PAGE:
"I'm a working parent and when I found out that my daughter was going to need to learn virtually to start the year, I thought to myself, 'My goodness, how am I going to handle this with with my own job and her learning?'"
There's one more option for parents who need to return to work but have kids learning virtually from home. Yorklyn's Center for the Creative Arts Executive Director Melissa Paolercio said their own pandemic-adjusted summer program inspired her to utilize those same best practices to create a space where parents could send students whose classrooms haven't reopened yet.
"We came up with this Creative Pod Program so, from 8 a.m. to 4 p.m., students who are in grades K through 6th can come to our center with their laptops and their regular school curriculum and have a safe place to be able to sit and do their work," Paolercio said on DelAWARE with Peter MacArthur. "We hired a licensed Delaware teacher who sits in the classroom with the students, and the students also get some arts enrichment when there's downtime."
The center has always been there for the community, Paolercio said, and it was the perfect solution for parents who couldn't leave their students at home.
"We have a long history of having an incredible summer camp program here, and we knew we had the ability to be able to offer this service to parents in our community and we wanted to be available for that," he said. "One of the things I always like to say about us is we're an Art Center, there's art at the heart of what we do, but we are a valued part of our community and we are because we're open. We are lucky enough that we...are able to launch something like this."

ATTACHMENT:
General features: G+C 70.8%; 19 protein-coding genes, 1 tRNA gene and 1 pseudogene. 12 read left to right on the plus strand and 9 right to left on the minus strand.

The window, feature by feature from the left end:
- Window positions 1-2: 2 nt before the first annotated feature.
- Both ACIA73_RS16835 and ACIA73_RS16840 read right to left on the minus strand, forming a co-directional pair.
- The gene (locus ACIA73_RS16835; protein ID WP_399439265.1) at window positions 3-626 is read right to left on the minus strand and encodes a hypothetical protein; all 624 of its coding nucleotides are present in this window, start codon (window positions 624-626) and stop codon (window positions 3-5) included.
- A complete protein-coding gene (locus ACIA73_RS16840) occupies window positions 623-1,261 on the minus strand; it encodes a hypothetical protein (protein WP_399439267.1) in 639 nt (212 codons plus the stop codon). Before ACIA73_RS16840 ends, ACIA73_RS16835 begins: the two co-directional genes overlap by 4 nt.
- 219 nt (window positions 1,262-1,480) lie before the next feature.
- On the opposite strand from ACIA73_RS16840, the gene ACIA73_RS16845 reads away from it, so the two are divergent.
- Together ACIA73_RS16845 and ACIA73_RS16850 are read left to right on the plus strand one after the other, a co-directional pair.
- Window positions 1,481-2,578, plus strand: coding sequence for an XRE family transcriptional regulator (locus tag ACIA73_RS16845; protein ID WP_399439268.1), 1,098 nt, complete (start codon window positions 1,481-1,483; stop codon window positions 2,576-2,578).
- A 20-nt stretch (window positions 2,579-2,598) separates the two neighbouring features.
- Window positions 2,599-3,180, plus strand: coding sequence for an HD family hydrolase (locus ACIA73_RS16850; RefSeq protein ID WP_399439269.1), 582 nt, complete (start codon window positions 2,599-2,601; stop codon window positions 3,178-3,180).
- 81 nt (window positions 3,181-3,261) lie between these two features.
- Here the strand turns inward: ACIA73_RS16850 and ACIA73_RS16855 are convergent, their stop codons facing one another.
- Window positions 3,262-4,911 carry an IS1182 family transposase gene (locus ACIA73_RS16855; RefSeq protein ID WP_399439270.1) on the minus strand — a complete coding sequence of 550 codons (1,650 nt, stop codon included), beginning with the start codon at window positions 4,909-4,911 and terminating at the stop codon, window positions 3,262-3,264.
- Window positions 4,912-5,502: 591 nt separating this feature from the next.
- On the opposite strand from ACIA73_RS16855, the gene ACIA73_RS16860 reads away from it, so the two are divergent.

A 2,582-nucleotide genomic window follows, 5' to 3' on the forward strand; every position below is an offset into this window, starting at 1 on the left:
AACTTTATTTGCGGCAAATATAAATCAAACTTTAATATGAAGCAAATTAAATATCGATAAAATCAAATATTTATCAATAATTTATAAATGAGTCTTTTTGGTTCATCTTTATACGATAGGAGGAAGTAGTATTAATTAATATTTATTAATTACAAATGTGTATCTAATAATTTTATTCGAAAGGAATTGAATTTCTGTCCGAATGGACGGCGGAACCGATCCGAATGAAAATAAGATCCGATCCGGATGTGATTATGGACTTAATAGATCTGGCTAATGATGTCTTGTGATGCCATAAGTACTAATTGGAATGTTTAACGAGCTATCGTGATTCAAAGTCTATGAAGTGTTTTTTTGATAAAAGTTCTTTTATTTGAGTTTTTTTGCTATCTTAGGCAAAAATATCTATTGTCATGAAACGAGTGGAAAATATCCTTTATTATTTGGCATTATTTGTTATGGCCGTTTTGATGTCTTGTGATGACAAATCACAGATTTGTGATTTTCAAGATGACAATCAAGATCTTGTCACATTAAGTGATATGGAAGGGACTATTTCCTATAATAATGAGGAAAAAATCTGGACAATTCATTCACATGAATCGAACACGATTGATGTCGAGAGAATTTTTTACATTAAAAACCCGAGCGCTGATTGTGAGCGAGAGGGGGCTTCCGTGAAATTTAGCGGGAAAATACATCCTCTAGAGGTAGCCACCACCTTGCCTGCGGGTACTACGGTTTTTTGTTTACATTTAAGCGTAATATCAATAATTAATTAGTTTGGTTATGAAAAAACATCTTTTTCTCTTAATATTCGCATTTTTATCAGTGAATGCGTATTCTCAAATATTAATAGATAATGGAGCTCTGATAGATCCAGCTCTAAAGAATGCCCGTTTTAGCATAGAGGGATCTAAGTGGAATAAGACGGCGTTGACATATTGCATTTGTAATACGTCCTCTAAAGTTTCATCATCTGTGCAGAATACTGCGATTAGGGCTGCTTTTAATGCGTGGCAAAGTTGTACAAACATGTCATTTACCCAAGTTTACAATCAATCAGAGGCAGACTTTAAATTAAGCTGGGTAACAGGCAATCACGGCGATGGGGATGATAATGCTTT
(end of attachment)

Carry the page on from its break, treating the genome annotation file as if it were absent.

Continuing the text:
To safely provide the space to learn, Paolercio said they're severely limiting the number of students in their pods to maintain safe social distancing.
"We do have some spots still available, but we are noticing that demand is increasing," she said. "We hope to continue to provide this service as long as we can safely social distance. We do limit the pods to eight students per pod so that we...make sure that everybody gets the dedicated space that they need."
The center has been facing economic shortcomings after being closed for 15 weeks, but has supplemented some of their expenditures through grants and additional government funding, which has allowed them to make this move to surrogate classroom.
"We know that the arts breed connection. We know that the arts help us process, to understand our human situation and connect with one another--and we need that now more than ever," Paolercio said. "We knew we were going to be vital and we had to be out there for our community."
For more information on the program, visit CCArts.org or call 302.239.2434.